This study highlights how structural barriers prevent women living in a resource-constrained setting from receiving health care for a highly prevalent and readily treatable maternal morbidity such as pelvic organ prolapse. Our results illustrate that the provision of free quality services may dramatically alter both health-and illness-related perceptions and conduct in an extremely vulnerable population.

Diagnosis and management of 365 ureteric injuries following obstetric and gynecologic surgery in resource-limited settings.

Ureteric injuries are among the most serious complications of pelvic surgery. The incidence in low-resource settings is not well documented.This retrospective review analyzes a cohort of 365 ureteric injuries with ureterovaginal fistulas in 353 women following obstetric and gynecologic operations in 11 countries in Africa and Asia, all low-resource settings. The patients with ureteric injury were stratified into three groups according to the initial surgery: (a) obstetric operations, (b) gynecologic operations, and (c) vesicovaginal fistula (VVF) repairs.The 365 ureteric injuries in this series comprise 246 (67.4%) after obstetric procedures, 65 (17.8%) after gynecologic procedures, and 54 (14.8%) after repair of obstetric fistulas. Demographic characteristics show clear differences between women with iatrogenic injuries and women with obstetric fistulas. The study describes abdominal ureter reimplantation and other treatment procedures. Overall surgical results were good: 92.9% of women were cured (326/351), 5.4% were healed with some residual incontinence (19/351), and six failed (1.7%).Ureteric injuries after obstetric and gynecologic operations are not uncommon. Unlike in high-resource contexts, in low-resource settings obstetric procedures are most often associated with urogenital fistula. Despite resource limitations, diagnosis and treatment of ureteric injuries is possible, with good success rates. Training must emphasize optimal surgical techniques and different approaches to assisted vaginal delivery.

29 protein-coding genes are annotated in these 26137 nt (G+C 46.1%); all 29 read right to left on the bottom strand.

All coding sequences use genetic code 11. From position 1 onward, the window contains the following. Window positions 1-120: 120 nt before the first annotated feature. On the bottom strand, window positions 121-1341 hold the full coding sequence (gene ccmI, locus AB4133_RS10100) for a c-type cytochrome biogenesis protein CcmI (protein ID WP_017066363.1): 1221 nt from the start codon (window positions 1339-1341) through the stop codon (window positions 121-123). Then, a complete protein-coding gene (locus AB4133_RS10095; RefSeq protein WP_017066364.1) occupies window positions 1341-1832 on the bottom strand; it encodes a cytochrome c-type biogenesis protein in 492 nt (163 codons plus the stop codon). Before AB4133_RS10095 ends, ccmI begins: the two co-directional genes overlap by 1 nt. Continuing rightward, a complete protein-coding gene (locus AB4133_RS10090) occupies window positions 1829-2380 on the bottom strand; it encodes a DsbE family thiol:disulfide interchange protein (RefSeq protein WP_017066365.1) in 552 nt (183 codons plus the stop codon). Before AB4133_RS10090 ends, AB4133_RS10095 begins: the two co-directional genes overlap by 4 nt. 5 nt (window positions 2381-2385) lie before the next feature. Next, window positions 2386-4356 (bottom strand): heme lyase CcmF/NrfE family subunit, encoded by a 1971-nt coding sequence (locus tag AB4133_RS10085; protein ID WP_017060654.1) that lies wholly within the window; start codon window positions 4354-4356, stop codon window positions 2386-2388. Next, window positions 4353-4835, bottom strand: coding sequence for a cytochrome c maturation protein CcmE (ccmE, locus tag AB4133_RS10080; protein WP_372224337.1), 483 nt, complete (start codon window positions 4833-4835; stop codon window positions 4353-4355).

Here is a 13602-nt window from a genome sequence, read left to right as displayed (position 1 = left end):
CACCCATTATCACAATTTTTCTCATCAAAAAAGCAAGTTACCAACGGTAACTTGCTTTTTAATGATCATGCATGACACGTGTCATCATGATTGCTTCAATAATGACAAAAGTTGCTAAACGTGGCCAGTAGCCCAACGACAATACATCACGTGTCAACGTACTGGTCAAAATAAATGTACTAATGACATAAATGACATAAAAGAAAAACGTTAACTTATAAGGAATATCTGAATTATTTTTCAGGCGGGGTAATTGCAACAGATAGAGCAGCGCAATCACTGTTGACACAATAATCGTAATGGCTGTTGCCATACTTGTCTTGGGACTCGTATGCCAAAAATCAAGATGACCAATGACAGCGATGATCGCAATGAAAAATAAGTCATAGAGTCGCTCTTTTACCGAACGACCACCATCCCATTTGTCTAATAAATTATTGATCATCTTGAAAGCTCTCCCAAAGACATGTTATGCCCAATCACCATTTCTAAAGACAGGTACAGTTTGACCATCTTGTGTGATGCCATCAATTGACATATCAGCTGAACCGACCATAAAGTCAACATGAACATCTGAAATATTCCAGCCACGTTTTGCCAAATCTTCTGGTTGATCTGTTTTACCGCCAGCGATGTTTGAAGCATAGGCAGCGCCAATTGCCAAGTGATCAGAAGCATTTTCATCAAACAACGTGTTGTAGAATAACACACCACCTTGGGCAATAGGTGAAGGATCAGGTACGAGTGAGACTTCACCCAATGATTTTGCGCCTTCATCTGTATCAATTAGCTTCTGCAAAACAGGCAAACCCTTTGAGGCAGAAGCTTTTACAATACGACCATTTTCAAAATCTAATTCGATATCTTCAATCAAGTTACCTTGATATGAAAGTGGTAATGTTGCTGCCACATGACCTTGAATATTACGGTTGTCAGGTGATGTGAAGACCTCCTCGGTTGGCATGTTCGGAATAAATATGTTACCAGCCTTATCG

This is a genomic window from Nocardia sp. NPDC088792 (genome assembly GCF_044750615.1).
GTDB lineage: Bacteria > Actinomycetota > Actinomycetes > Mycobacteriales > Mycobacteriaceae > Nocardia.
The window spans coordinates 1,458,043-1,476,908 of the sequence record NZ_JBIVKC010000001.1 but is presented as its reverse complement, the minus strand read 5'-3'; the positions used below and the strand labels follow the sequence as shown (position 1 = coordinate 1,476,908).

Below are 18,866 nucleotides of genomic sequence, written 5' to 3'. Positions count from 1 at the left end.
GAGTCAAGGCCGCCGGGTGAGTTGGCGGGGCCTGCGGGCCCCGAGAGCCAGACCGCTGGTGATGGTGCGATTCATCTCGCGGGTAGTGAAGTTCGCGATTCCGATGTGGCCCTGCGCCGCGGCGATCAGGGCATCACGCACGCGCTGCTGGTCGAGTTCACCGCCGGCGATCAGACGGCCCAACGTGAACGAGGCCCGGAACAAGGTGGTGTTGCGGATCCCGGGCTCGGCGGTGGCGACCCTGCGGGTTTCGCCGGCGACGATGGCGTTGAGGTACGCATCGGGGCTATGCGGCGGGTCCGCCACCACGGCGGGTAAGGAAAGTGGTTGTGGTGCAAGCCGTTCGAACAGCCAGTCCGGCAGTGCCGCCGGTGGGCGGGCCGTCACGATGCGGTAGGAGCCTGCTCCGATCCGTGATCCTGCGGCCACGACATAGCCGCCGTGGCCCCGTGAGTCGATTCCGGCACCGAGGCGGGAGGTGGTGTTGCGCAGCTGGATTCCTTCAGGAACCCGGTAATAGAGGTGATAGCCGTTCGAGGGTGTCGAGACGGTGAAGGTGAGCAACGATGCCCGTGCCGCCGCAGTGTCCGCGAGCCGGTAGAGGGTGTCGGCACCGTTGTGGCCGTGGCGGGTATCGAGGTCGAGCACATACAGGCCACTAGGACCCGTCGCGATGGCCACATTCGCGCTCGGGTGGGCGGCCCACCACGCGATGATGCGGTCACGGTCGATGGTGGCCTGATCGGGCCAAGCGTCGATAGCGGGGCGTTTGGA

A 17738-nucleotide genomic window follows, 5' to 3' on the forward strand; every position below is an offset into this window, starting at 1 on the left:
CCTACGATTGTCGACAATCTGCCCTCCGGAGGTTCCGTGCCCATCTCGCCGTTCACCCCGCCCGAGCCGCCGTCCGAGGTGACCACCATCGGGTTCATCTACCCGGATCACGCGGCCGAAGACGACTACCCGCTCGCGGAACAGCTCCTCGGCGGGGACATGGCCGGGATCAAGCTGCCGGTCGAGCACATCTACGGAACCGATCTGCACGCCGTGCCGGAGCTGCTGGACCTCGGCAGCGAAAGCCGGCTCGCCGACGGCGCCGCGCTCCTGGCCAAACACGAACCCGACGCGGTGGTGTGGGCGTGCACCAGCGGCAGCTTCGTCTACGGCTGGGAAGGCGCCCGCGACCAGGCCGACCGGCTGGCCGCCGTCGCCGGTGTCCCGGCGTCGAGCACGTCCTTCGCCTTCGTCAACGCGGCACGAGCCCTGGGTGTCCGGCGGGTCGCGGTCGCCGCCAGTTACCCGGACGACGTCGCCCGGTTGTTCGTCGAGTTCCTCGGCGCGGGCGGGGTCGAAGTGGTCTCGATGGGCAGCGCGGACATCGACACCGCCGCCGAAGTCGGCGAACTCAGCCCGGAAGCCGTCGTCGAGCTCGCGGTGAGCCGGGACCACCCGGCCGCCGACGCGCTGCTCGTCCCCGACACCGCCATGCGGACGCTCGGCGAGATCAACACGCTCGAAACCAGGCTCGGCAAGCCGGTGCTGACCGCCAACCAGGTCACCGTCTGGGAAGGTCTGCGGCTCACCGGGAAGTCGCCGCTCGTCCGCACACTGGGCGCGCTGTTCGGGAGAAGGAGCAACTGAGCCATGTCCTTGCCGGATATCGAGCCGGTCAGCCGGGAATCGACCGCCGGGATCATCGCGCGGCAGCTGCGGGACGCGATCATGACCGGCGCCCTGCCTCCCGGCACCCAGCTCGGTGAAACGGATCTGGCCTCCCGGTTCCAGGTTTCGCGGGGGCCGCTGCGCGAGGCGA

Developing Process Maps as a Tool for a Surgical Infection Prevention Quality Improvement Initiative in Resource-Constrained Settings.

Surgical infections cause substantial morbidity and mortality in low-and middle-income countries (LMICs). To improve adherence to critical perioperative infection prevention standards, we developed Clean Cut, a checklist-based quality improvement program to improve compliance with best practices. We hypothesized that process mapping infection prevention activities can help clinicians identify strategies for improving surgical safety.We introduced Clean Cut at a tertiary hospital in Ethiopia. Infection prevention standards included skin antisepsis, ensuring a sterile field, instrument decontamination/sterilization, prophylactic antibiotic administration, routine swab/gauze counting, and use of a surgical safety checklist. Processes were mapped by a visiting surgical fellow and local operating theater staff to facilitate the development of contextually relevant solutions; processes were reassessed for improvements.Process mapping helped identify barriers to using alcohol-based hand solution due to skin irritation, inconsistent administration of prophylactic antibiotics due to variable delivery outside of the operating theater, inefficiencies in assuring sterility of surgical instruments through lack of confirmatory measures, and occurrences of retained surgical items through inappropriate guidelines, staffing, and training in proper routine gauze counting. Compliance with most processes improved significantly following organizational changes to align tasks with specific process goals.Enumerating the steps involved in surgical infection prevention using a process mapping technique helped identify opportunities for improving adherence and plotting contextually relevant solutions, resulting in superior compliance with antiseptic standards. Simplifying these process maps into an adaptable tool could be a powerful strategy for improving safe surgery delivery in LMICs.

Delayed access to care and unmet burden of pediatric surgical disease in resource-constrained African countries.